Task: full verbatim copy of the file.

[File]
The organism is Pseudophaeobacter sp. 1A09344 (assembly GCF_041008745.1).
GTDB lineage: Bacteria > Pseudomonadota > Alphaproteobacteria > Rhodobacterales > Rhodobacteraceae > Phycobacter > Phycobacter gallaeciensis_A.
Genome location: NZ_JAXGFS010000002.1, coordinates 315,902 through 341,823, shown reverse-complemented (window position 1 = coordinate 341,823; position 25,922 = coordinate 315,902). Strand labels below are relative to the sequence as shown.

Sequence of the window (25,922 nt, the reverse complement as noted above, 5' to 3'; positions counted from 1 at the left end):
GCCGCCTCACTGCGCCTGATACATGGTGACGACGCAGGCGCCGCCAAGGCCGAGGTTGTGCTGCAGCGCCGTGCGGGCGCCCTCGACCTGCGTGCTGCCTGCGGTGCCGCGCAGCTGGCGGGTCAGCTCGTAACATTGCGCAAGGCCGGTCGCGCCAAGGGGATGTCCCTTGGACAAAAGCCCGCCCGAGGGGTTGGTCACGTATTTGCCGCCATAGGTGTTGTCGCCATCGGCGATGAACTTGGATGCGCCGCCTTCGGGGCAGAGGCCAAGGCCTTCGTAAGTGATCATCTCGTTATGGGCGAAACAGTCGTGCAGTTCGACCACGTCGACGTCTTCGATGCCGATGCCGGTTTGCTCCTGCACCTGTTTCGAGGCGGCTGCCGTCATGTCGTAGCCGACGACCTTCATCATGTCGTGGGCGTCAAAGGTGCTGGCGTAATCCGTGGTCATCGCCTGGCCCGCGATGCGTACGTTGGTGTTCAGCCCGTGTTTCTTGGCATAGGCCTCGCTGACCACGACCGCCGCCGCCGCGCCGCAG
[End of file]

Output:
The organism is Pseudophaeobacter sp. 1A09344 (assembly GCF_041008745.1).
GTDB lineage: Bacteria > Pseudomonadota > Alphaproteobacteria > Rhodobacterales > Rhodobacteraceae > Phycobacter > Phycobacter gallaeciensis_A.
Genome location: NZ_JAXGFS010000002.1, coordinates 315,902 through 341,823, shown reverse-complemented (window position 1 = coordinate 341,823; position 25,922 = coordinate 315,902). Strand labels below are relative to the sequence as shown.

Sequence of the window (25,922 nt, the reverse complement as noted above, 5' to 3'; positions counted from 1 at the left end):
GCCGCCTCACTGCGCCTGATACATGGTGACGACGCAGGCGCCGCCAAGGCCGAGGTTGTGCTGCAGCGCCGTGCGGGCGCCCTCGACCTGCGTGCTGCCTGCGGTGCCGCGCAGCTGGCGGGTCAGCTCGTAACATTGCGCAAGGCCGGTCGCGCCAAGGGGATGTCCCTTGGACAAAAGCCCGCCCGAGGGGTTGGTCACGTATTTGCCGCCATAGGTGTTGTCGCCATCGGCGATGAACTTGGATGCGCCGCCTTCGGGGCAGAGGCCAAGGCCTTCGTAAGTGATCATCTCGTTATGGGCGAAACAGTCGTGCAGTTCGACCACGTCGACGTCTTCGATGCCGATGCCGGTTTGCTCCTGCACCTGTTTCGAGGCGGCTGCCGTCATGTCGTAGCCGACGACCTTCATCATGTCGTGGGCGTCAAAGGTGCTGGCGTAATCCGTGGTCATCGCCTGGCCCGCGATGCGTACGTTGGTGTTCAGCCCGTGTTTCTTGGCATAGGCCTCGCTGACCACGACCGCCGCCGCCGCGCCGCAG